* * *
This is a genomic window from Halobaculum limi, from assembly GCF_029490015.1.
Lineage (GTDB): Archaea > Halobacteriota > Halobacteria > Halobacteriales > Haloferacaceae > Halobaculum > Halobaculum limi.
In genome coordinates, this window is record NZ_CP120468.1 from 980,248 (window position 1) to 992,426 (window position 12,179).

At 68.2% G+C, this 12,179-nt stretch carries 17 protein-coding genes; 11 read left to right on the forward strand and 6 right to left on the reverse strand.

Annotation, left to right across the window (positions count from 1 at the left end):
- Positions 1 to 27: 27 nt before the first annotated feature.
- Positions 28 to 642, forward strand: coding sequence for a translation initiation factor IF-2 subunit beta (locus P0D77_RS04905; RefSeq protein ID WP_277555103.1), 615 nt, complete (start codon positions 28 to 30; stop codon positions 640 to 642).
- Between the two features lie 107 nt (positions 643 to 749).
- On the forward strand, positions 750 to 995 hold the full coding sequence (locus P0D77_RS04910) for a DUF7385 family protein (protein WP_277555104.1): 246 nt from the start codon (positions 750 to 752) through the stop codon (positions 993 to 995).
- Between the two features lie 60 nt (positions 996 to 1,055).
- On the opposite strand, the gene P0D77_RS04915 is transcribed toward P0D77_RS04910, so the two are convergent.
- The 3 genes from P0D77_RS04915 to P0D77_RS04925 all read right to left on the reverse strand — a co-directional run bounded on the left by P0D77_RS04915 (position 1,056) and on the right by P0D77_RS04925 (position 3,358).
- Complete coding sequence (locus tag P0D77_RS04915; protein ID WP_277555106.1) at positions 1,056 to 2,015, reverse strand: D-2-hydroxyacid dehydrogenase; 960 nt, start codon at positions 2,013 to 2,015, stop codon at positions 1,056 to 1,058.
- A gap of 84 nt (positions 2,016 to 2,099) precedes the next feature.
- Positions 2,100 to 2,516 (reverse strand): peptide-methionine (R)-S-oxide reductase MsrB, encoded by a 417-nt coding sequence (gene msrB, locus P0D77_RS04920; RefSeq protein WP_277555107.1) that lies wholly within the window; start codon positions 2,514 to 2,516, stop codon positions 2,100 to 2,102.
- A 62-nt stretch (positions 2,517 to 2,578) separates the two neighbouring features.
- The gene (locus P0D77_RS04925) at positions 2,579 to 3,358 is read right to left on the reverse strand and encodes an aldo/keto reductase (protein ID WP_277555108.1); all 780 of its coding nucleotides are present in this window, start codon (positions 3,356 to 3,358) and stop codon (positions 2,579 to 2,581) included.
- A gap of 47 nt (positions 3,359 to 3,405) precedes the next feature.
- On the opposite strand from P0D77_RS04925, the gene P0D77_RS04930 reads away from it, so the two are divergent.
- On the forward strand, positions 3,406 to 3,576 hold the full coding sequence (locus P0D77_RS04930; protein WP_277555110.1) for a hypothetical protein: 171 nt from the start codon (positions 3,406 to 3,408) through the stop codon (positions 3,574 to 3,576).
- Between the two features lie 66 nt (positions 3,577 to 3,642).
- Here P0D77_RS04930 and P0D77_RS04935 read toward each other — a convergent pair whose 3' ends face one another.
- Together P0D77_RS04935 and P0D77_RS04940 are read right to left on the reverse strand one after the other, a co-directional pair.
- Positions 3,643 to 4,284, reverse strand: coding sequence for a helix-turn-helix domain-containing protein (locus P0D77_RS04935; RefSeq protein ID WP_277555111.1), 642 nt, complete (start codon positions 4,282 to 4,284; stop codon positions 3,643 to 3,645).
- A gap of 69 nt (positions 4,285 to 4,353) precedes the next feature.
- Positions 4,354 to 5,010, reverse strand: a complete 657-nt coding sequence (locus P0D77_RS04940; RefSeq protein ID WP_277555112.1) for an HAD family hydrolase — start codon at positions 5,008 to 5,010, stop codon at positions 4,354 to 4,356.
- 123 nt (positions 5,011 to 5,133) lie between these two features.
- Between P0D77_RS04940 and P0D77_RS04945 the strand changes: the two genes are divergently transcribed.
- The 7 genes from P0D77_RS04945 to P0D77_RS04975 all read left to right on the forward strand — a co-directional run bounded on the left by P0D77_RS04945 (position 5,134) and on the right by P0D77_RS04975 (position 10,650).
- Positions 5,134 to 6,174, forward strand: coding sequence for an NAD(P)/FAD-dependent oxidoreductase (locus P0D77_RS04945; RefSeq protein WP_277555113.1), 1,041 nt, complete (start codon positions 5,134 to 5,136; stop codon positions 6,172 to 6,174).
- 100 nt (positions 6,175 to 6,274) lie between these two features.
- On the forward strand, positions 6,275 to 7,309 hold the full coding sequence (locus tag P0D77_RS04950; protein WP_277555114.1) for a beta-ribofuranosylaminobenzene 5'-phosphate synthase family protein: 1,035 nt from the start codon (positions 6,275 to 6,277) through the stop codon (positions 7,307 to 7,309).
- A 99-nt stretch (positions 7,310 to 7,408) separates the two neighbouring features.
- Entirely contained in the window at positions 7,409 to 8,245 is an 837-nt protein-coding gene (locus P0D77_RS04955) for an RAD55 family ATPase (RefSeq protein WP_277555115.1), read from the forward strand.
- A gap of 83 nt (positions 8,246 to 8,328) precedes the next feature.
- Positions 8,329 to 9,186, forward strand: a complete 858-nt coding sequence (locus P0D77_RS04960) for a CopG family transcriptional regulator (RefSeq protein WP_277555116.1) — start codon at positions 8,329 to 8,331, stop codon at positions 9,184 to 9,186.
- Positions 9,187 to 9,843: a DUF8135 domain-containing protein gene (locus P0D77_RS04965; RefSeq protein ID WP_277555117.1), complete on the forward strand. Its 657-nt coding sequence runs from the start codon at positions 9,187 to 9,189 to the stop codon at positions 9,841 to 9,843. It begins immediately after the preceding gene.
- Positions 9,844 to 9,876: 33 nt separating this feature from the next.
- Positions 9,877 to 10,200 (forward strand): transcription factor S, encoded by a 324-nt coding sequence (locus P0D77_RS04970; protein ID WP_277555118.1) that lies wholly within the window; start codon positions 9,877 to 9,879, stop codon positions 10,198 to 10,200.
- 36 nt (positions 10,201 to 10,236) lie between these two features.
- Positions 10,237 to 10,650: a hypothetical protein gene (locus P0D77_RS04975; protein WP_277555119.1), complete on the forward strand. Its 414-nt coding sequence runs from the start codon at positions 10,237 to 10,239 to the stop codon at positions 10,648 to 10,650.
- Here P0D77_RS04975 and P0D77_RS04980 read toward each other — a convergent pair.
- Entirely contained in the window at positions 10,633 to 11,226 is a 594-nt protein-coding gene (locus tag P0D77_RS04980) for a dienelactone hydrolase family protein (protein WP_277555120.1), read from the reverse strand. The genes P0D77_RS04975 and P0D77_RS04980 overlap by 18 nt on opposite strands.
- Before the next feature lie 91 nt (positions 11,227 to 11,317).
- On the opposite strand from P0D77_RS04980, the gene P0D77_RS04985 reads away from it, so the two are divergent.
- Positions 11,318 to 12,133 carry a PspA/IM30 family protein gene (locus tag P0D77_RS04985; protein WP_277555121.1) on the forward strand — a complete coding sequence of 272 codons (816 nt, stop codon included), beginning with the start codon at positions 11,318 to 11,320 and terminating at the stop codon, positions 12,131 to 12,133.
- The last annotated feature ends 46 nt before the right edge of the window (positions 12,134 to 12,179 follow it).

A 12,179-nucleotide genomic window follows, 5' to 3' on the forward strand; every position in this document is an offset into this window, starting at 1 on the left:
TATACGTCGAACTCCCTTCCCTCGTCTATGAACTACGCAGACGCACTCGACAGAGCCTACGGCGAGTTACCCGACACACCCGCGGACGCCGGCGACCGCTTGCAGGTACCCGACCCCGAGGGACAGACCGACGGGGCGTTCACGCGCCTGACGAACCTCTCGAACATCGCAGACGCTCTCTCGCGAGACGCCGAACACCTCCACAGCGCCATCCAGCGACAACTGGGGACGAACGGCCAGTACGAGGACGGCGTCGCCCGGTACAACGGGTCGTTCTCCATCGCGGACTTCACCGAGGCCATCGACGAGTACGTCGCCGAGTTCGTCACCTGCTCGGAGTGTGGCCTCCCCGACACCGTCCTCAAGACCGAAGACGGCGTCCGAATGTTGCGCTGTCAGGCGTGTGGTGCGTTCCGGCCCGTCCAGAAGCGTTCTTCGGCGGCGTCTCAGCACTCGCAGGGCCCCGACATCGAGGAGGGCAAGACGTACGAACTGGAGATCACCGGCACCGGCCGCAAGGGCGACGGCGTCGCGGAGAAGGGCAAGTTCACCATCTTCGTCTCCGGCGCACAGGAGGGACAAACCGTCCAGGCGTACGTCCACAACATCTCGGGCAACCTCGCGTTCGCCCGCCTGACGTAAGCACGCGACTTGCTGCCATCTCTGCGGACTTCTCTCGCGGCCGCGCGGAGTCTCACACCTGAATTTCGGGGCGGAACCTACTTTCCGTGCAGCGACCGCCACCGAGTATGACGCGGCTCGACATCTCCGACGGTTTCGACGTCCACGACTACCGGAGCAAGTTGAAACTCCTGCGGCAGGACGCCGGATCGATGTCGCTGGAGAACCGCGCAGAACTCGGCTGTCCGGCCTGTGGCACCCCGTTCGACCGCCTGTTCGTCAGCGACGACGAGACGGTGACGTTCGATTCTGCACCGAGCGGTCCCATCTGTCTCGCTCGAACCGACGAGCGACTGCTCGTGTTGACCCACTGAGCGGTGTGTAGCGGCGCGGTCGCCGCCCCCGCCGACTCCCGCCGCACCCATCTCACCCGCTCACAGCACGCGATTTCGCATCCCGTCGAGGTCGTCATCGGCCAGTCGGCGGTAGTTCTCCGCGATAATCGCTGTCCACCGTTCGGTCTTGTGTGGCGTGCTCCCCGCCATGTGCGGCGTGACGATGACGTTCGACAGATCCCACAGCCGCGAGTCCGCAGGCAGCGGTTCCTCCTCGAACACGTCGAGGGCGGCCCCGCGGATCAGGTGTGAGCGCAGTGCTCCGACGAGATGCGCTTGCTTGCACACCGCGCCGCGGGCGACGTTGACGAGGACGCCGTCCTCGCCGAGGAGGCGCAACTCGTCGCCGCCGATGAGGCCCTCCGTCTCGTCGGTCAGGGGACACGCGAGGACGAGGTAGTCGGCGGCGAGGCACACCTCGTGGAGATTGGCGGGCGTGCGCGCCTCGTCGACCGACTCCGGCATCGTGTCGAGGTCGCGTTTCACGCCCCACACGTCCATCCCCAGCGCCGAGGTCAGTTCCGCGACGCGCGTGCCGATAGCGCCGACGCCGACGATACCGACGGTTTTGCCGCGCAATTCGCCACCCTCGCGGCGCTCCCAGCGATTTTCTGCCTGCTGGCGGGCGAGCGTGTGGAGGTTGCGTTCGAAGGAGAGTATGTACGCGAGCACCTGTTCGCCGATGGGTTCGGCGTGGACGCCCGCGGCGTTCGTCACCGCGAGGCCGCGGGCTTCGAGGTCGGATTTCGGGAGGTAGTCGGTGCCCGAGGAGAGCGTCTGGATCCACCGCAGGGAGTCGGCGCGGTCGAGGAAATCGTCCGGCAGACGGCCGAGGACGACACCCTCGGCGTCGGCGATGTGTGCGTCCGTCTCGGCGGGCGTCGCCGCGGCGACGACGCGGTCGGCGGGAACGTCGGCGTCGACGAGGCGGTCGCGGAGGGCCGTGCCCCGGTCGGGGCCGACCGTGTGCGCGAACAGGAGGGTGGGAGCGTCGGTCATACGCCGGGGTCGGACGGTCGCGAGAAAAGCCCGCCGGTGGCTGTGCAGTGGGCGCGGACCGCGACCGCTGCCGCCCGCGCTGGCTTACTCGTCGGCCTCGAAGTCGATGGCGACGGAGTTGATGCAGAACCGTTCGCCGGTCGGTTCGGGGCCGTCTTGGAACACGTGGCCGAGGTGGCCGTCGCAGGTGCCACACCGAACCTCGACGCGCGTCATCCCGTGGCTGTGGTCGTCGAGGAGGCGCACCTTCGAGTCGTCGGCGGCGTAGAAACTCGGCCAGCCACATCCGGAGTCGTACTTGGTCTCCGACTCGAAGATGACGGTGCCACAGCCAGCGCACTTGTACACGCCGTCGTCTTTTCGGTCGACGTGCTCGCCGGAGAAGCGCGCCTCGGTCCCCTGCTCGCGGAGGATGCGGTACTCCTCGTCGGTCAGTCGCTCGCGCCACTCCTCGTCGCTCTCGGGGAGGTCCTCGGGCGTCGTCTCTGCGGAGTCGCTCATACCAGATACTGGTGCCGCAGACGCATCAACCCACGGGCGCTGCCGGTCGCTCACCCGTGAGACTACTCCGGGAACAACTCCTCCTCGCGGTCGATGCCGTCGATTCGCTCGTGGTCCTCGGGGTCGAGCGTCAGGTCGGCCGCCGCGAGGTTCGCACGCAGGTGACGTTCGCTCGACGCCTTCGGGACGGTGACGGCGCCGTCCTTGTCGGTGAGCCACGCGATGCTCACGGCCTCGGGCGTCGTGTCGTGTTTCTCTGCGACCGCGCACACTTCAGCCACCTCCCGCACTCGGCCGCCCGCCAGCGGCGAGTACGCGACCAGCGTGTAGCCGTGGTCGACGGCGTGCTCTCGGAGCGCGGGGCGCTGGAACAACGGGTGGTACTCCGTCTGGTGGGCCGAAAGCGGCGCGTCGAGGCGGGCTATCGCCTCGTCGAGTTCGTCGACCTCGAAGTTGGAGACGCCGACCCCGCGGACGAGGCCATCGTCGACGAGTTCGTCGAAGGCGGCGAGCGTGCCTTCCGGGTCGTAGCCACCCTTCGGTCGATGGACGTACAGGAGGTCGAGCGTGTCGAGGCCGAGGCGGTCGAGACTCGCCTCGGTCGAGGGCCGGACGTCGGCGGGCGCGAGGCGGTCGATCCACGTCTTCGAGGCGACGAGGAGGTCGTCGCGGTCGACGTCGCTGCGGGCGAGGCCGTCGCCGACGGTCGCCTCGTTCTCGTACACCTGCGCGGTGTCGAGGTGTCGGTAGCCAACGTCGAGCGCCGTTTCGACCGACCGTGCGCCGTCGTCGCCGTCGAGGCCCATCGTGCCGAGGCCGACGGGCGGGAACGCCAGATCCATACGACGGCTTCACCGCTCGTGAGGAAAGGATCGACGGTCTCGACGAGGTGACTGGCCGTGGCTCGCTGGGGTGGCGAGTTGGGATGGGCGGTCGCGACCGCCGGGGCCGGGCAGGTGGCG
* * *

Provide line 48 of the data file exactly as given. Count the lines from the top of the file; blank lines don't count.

A 12,179-nucleotide genomic window follows, 5' to 3' on the forward strand; every position in this document is an offset into this window, starting at 1 on the left: